The system 100 can include one or more servers 120. For example, the server(s) 120 can include a single server, server cluster, server farm, or other appropriate server configurations, and may be used by publishers to sell and distribute electronic publications. In some implementations, the server(s) 120 may include one or more servers for storing index information for the client devices 102, 104. In some implementations, the server(s) 120 and/or the client devices 102, 104 may communicate with each other to manage and share aggregation indices.

The client devices 102, 104, and the server(s) 120 can be communicatively coupled through the data communication network 106. The network 106 may include a wired network, a wireless local area network (WLAN) or WiFi network, a private network such as an intranet; a public network such as the Internet, or any appropriate combination thereof.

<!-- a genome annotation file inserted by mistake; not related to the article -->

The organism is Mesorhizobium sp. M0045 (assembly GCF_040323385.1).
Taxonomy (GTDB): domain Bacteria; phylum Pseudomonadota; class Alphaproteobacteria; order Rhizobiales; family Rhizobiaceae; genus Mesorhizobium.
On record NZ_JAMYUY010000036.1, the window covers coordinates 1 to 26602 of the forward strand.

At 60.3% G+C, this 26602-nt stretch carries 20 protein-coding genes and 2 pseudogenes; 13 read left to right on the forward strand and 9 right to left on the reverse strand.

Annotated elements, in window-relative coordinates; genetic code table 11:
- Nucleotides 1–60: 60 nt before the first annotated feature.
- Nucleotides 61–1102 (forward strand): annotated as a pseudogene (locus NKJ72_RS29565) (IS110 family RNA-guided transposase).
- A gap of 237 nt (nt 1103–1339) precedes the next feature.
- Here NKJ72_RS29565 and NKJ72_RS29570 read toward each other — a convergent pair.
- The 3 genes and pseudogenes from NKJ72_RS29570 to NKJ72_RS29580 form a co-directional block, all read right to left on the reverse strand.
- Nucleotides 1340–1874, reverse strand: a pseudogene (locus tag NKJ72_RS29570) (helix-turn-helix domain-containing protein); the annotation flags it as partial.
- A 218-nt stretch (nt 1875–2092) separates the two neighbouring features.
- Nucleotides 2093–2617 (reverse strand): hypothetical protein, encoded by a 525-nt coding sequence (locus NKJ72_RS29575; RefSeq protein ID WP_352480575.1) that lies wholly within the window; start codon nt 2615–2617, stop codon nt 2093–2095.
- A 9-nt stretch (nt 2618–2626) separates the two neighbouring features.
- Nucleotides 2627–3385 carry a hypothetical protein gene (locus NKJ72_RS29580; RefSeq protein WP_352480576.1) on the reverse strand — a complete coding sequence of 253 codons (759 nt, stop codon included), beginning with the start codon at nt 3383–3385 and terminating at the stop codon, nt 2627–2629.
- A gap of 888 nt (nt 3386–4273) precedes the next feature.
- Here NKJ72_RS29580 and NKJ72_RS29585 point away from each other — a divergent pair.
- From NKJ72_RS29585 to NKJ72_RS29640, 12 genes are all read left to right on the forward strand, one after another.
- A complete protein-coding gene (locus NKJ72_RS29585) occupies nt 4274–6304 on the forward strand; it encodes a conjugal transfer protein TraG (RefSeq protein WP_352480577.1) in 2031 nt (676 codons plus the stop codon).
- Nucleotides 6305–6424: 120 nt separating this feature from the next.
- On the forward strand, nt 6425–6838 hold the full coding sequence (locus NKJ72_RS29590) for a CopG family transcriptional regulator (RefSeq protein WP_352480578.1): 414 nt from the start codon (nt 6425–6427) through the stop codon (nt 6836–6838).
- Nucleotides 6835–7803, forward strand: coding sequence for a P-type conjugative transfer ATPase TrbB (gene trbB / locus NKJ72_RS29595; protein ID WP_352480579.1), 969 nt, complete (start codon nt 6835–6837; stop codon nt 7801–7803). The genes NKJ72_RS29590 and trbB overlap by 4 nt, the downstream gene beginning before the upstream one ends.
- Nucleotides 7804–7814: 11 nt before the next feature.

For purposes of illustration, a series of sample interactions are described here for aggregating content and presenting the content to a user. As shown by communications arrow 122, the client device 102 can receive discrete data packages 130 and 132. For example, each of the data packages 130, 132 may represent a publication document (e.g., an issue) in a series of publication documents of an electronic publication (e.g., an electronic magazine). As another example, each of the data packages 130, 132 may represent publication documents from different electronic publications. In some implementations, information associated with the data packages 130, 132 can be stored by the client device 102 (e.g., using the computer storage medium 114) for subsequent local access. In some implementations, information associated with the data packages 130, 132 can be stored by the server(s) 120.